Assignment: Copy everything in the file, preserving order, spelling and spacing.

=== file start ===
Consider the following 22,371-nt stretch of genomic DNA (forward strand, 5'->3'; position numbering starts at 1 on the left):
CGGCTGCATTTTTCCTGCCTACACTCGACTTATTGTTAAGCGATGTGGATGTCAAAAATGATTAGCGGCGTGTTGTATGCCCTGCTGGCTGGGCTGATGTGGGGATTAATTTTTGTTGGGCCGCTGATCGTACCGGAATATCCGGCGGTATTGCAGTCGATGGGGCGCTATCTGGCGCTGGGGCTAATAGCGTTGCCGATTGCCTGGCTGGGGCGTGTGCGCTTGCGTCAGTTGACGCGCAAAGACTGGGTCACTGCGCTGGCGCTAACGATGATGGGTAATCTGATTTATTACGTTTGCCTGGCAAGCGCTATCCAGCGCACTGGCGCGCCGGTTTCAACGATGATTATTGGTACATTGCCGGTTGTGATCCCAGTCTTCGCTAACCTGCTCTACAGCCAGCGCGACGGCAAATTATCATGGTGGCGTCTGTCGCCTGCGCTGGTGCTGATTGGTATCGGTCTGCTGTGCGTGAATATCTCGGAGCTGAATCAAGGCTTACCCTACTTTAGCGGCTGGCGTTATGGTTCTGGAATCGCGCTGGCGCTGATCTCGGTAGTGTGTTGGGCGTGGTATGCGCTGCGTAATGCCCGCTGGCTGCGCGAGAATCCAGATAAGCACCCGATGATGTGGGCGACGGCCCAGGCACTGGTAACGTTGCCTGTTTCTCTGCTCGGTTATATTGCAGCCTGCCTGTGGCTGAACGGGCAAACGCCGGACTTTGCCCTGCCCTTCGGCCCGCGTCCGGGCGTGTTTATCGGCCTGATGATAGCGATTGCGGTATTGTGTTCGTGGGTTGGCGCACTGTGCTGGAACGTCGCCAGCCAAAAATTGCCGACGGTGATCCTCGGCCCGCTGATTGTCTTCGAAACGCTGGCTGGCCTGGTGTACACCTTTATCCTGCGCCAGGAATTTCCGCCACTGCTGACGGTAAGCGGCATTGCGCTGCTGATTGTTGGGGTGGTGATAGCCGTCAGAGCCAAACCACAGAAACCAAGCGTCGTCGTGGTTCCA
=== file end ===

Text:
Consider the following 22,371-nt stretch of genomic DNA (forward strand, 5'->3'; position numbering starts at 1 on the left):
CGGCTGCATTTTTCCTGCCTACACTCGACTTATTGTTAAGCGATGTGGATGTCAAAAATGATTAGCGGCGTGTTGTATGCCCTGCTGGCTGGGCTGATGTGGGGATTAATTTTTGTTGGGCCGCTGATCGTACCGGAATATCCGGCGGTATTGCAGTCGATGGGGCGCTATCTGGCGCTGGGGCTAATAGCGTTGCCGATTGCCTGGCTGGGGCGTGTGCGCTTGCGTCAGTTGACGCGCAAAGACTGGGTCACTGCGCTGGCGCTAACGATGATGGGTAATCTGATTTATTACGTTTGCCTGGCAAGCGCTATCCAGCGCACTGGCGCGCCGGTTTCAACGATGATTATTGGTACATTGCCGGTTGTGATCCCAGTCTTCGCTAACCTGCTCTACAGCCAGCGCGACGGCAAATTATCATGGTGGCGTCTGTCGCCTGCGCTGGTGCTGATTGGTATCGGTCTGCTGTGCGTGAATATCTCGGAGCTGAATCAAGGCTTACCCTACTTTAGCGGCTGGCGTTATGGTTCTGGAATCGCGCTGGCGCTGATCTCGGTAGTGTGTTGGGCGTGGTATGCGCTGCGTAATGCCCGCTGGCTGCGCGAGAATCCAGATAAGCACCCGATGATGTGGGCGACGGCCCAGGCACTGGTAACGTTGCCTGTTTCTCTGCTCGGTTATATTGCAGCCTGCCTGTGGCTGAACGGGCAAACGCCGGACTTTGCCCTGCCCTTCGGCCCGCGTCCGGGCGTGTTTATCGGCCTGATGATAGCGATTGCGGTATTGTGTTCGTGGGTTGGCGCACTGTGCTGGAACGTCGCCAGCCAAAAATTGCCGACGGTGATCCTCGGCCCGCTGATTGTCTTCGAAACGCTGGCTGGCCTGGTGTACACCTTTATCCTGCGCCAGGAATTTCCGCCACTGCTGACGGTAAGCGGCATTGCGCTGCTGATTGTTGGGGTGGTGATAGCCGTCAGAGCCAAACCACAGAAACCAAGCGTCGTCGTGGTTCCA